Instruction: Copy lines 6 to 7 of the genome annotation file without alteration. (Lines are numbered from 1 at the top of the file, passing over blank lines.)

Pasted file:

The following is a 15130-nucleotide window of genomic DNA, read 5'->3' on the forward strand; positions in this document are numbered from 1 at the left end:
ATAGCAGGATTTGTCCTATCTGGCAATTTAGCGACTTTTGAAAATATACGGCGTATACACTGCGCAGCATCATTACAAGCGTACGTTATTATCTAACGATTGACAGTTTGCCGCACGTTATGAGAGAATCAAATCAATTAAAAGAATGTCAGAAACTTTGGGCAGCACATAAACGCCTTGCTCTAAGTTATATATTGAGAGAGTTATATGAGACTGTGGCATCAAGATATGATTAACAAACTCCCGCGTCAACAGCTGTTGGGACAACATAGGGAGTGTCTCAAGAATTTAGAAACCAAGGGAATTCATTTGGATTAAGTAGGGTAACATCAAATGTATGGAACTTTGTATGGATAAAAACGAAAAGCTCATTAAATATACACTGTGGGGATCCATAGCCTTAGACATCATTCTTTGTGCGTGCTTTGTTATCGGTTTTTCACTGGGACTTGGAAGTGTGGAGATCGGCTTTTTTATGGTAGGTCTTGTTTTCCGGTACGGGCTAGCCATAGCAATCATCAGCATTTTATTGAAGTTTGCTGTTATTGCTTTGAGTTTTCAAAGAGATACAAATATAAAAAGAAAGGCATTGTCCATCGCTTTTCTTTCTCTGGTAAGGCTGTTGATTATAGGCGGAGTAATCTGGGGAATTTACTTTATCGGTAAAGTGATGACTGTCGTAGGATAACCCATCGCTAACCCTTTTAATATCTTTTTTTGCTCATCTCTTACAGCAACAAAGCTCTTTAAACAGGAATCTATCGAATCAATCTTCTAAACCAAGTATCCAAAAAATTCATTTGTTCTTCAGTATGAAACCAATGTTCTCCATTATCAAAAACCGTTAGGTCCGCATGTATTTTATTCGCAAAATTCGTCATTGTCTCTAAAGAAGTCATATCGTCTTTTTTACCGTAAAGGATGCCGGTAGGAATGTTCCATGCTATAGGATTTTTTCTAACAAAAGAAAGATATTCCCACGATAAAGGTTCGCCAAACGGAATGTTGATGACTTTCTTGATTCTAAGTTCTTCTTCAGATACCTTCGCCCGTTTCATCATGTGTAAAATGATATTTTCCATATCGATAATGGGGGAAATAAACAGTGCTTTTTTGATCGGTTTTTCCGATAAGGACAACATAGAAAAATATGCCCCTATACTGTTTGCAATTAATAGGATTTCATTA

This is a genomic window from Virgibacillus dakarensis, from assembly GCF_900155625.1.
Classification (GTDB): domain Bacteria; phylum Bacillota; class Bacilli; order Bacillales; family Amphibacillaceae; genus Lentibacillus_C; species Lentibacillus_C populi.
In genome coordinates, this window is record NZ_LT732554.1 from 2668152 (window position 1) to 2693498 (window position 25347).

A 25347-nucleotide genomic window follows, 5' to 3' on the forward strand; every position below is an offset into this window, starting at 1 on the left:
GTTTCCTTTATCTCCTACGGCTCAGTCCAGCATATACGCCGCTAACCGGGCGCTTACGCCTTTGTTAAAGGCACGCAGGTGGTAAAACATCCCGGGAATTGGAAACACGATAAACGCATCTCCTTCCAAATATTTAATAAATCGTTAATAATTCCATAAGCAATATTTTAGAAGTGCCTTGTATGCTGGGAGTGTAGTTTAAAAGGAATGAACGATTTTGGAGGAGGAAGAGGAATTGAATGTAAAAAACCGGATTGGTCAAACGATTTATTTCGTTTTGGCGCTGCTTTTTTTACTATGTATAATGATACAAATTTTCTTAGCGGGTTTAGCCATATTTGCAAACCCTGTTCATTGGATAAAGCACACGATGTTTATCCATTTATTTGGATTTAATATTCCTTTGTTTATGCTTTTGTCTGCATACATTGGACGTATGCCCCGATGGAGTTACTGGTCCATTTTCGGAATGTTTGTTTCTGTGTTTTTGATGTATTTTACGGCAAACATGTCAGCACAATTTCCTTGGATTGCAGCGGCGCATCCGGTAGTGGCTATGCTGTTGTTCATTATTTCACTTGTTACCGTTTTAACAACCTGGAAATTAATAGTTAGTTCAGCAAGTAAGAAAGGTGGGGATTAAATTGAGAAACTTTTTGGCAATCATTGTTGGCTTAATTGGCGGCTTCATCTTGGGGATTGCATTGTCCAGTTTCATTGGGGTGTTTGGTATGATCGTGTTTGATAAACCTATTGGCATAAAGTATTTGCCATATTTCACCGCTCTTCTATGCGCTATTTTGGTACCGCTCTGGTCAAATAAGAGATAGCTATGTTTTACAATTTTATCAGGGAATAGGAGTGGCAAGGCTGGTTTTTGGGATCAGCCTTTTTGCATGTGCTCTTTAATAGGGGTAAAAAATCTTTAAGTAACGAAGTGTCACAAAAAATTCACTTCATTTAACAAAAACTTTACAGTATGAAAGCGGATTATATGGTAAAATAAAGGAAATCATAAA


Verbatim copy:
A 25347-nucleotide genomic window follows, 5' to 3' on the forward strand; every position below is an offset into this window, starting at 1 on the left:
GTTTCCTTTATCTCCTACGGCTCAGTCCAGCATATACGCCGCTAACCGGGCGCTTACGCCTTTGTTAAAGGCACGCAGGTGGTAAAACATCCCGGGAATTGGAAACACGATAAACGCATCTCCTTCCAAATATTTAATAAATCGTTAATAATTCCATAAGCAATATTTTAGAAGTGCCTTGTATGCTGGGAGTGTAGTTTAAAAGGAATGAACGATTTTGGAGGAGGAAGAGGAATTGAATGTAAAAAACCGGATTGGTCAAACGATTTATTTCGTTTTGGCGCTGCTTTTTTTACTATGTATAATGATACAAATTTTCTTAGCGGGTTTAGCCATATTTGCAAACCCTGTTCATTGGATAAAGCACACGATGTTTATCCATTTATTTGGATTTAATATTCCTTTGTTTATGCTTTTGTCTGCATACATTGGACGTATGCCCCGATGGAGTTACTGGTCCATTTTCGGAATGTTTGTTTCTGTGTTTTTGATGTATTTTACGGCAAACATGTCAGCACAATTTCCTTGGATTGCAGCGGCGCATCCGGTAGTGGCTATGCTGTTGTTCATTATTTCACTTGTTACCGTTTTAACAACCTGGAAATTAATAGTTAGTTCAGCAAGTAAGAAAGGTGGGGATTAAATTGAGAAACTTTTTGGCAATCATTGTTGGCTTAATTGGCGGCTTCATCTTGGGGATTGCATTGTCCAGTTTCATTGGGGTGTTTGGTATGATCGTGTTTGATAAACCTATTGGCATAAAGTATTTGCCATATTTCACCGCTCTTCTATGCGCTATTTTGGTACCGCTCTGGTCAAATAAGAGATAGCTATGTTTTACAATTTTATCAGGGAATAGGAGTGGCAAGGCTGGTTTTTGGGATCAGCCTTTTTGCATGTGCTCTTTAATAGGGGTAAAAAATCTTTAAGTAACGAAGTGTCACAAAAAATTCACTTCATTTAACAAAAACTTTACAGTATGAAAGCGGATTATATGGTAAAATAAAGGAAATCATAAA